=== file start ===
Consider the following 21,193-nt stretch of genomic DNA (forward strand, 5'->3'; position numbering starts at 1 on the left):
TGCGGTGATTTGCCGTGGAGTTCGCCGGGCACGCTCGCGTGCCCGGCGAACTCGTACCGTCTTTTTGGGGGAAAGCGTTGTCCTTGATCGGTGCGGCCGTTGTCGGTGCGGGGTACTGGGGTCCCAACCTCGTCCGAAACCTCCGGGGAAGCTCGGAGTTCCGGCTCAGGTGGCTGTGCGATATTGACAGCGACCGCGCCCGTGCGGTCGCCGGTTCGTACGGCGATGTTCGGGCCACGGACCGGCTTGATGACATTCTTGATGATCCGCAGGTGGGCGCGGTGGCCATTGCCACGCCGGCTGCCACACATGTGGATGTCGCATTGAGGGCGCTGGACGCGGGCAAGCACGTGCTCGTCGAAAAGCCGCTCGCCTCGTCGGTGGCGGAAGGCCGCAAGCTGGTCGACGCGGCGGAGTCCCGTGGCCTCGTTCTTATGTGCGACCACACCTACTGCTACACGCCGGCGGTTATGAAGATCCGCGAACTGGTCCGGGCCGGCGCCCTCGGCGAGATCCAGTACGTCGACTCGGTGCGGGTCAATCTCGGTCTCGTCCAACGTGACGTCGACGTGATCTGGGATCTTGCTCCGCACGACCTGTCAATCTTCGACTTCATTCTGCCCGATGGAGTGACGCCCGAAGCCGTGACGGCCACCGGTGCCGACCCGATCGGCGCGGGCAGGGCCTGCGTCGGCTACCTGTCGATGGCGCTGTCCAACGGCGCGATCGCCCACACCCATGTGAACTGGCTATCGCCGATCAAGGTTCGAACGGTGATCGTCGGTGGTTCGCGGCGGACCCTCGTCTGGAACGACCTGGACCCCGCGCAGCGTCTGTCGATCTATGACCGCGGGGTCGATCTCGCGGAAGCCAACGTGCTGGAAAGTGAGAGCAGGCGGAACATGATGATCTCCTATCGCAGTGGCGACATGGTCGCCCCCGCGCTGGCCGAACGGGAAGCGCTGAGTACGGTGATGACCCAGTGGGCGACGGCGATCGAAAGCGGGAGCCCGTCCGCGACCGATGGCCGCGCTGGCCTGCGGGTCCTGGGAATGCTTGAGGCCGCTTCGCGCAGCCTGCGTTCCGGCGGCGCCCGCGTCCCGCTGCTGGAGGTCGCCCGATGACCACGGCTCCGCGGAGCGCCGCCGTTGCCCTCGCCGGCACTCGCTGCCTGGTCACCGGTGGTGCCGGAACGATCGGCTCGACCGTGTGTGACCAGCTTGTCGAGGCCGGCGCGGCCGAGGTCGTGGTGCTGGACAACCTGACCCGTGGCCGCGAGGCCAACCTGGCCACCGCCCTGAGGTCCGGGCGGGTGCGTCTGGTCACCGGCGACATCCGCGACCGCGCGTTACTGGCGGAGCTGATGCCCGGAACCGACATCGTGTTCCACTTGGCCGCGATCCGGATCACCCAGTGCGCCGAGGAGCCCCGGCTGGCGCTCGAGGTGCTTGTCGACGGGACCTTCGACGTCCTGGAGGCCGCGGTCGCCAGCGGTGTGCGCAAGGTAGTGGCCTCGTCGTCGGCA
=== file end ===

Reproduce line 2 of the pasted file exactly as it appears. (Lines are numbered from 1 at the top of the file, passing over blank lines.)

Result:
TGCGGTGATTTGCCGTGGAGTTCGCCGGGCACGCTCGCGTGCCCGGCGAACTCGTACCGTCTTTTTGGGGGAAAGCGTTGTCCTTGATCGGTGCGGCCGTTGTCGGTGCGGGGTACTGGGGTCCCAACCTCGTCCGAAACCTCCGGGGAAGCTCGGAGTTCCGGCTCAGGTGGCTGTGCGATATTGACAGCGACCGCGCCCGTGCGGTCGCCGGTTCGTACGGCGATGTTCGGGCCACGGACCGGCTTGATGACATTCTTGATGATCCGCAGGTGGGCGCGGTGGCCATTGCCACGCCGGCTGCCACACATGTGGATGTCGCATTGAGGGCGCTGGACGCGGGCAAGCACGTGCTCGTCGAAAAGCCGCTCGCCTCGTCGGTGGCGGAAGGCCGCAAGCTGGTCGACGCGGCGGAGTCCCGTGGCCTCGTTCTTATGTGCGACCACACCTACTGCTACACGCCGGCGGTTATGAAGATCCGCGAACTGGTCCGGGCCGGCGCCCTCGGCGAGATCCAGTACGTCGACTCGGTGCGGGTCAATCTCGGTCTCGTCCAACGTGACGTCGACGTGATCTGGGATCTTGCTCCGCACGACCTGTCAATCTTCGACTTCATTCTGCCCGATGGAGTGACGCCCGAAGCCGTGACGGCCACCGGTGCCGACCCGATCGGCGCGGGCAGGGCCTGCGTCGGCTACCTGTCGATGGCGCTGTCCAACGGCGCGATCGCCCACACCCATGTGAACTGGCTATCGCCGATCAAGGTTCGAACGGTGATCGTCGGTGGTTCGCGGCGGACCCTCGTCTGGAACGACCTGGACCCCGCGCAGCGTCTGTCGATCTATGACCGCGGGGTCGATCTCGCGGAAGCCAACGTGCTGGAAAGTGAGAGCAGGCGGAACATGATGATCTCCTATCGCAGTGGCGACATGGTCGCCCCCGCGCTGGCCGAACGGGAAGCGCTGAGTACGGTGATGACCCAGTGGGCGACGGCGATCGAAAGCGGGAGCCCGTCCGCGACCGATGGCCGCGCTGGCCTGCGGGTCCTGGGAATGCTTGAGGCCGCTTCGCGCAGCCTGCGTTCCGGCGGCGCCCGCGTCCCGCTGCTGGAGGTCGCCCGATGACCACGGCTCCGCGGAGCGCCGCCGTTGCCCTCGCCGGCACTCGCTGCCTGGTCACCGGTGGTGCCGGAACGATCGGCTCGACCGTGTGTGACCAGCTTGTCGAGGCCGGCGCGGCCGAGGTCGTGGTGCTGGACAACCTGACCCGTGGCCGCGAGGCCAACCTGGCCACCGCCCTGAGGTCCGGGCGGGTGCGTCTGGTCACCGGCGACATCCGCGACCGCGCGTTACTGGCGGAGCTGATGCCCGGAACCGACATCGTGTTCCACTTGGCCGCGATCCGGATCACCCAGTGCGCCGAGGAGCCCCGGCTGGCGCTCGAGGTGCTTGTCGACGGGACCTTCGACGTCCTGGAGGCCGCGGTCGCCAGCGGTGTGCGCAAGGTAGTGGCCTCGTCGTCGGCA